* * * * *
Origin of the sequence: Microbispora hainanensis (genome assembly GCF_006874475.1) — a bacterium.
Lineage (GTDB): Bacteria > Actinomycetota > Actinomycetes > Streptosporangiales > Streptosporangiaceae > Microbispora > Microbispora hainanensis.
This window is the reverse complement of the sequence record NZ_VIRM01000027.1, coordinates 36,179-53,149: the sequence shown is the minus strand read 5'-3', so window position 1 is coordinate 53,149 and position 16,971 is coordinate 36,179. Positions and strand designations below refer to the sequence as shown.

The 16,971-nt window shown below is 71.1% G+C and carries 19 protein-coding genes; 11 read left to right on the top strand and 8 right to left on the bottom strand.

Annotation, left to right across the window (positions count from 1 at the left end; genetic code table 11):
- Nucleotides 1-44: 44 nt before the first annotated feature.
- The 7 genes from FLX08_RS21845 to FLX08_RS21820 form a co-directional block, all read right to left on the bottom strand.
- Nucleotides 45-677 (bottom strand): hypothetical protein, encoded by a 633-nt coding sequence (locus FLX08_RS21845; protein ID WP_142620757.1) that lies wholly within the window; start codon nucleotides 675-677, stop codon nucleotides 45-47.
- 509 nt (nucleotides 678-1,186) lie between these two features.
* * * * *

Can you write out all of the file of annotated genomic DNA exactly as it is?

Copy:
Origin of the sequence: Microbispora hainanensis (genome assembly GCF_006874475.1) — a bacterium.
Lineage (GTDB): Bacteria > Actinomycetota > Actinomycetes > Streptosporangiales > Streptosporangiaceae > Microbispora > Microbispora hainanensis.
This window is the reverse complement of the sequence record NZ_VIRM01000027.1, coordinates 36,179-53,149: the sequence shown is the minus strand read 5'-3', so window position 1 is coordinate 53,149 and position 16,971 is coordinate 36,179. Positions and strand designations below refer to the sequence as shown.

The 16,971-nt window shown below is 71.1% G+C and carries 19 protein-coding genes; 11 read left to right on the top strand and 8 right to left on the bottom strand.

Annotation, left to right across the window (positions count from 1 at the left end; genetic code table 11):
- Nucleotides 1-44: 44 nt before the first annotated feature.
- The 7 genes from FLX08_RS21845 to FLX08_RS21820 form a co-directional block, all read right to left on the bottom strand.
- Nucleotides 45-677 (bottom strand): hypothetical protein, encoded by a 633-nt coding sequence (locus FLX08_RS21845; protein ID WP_142620757.1) that lies wholly within the window; start codon nucleotides 675-677, stop codon nucleotides 45-47.
- 509 nt (nucleotides 678-1,186) lie between these two features.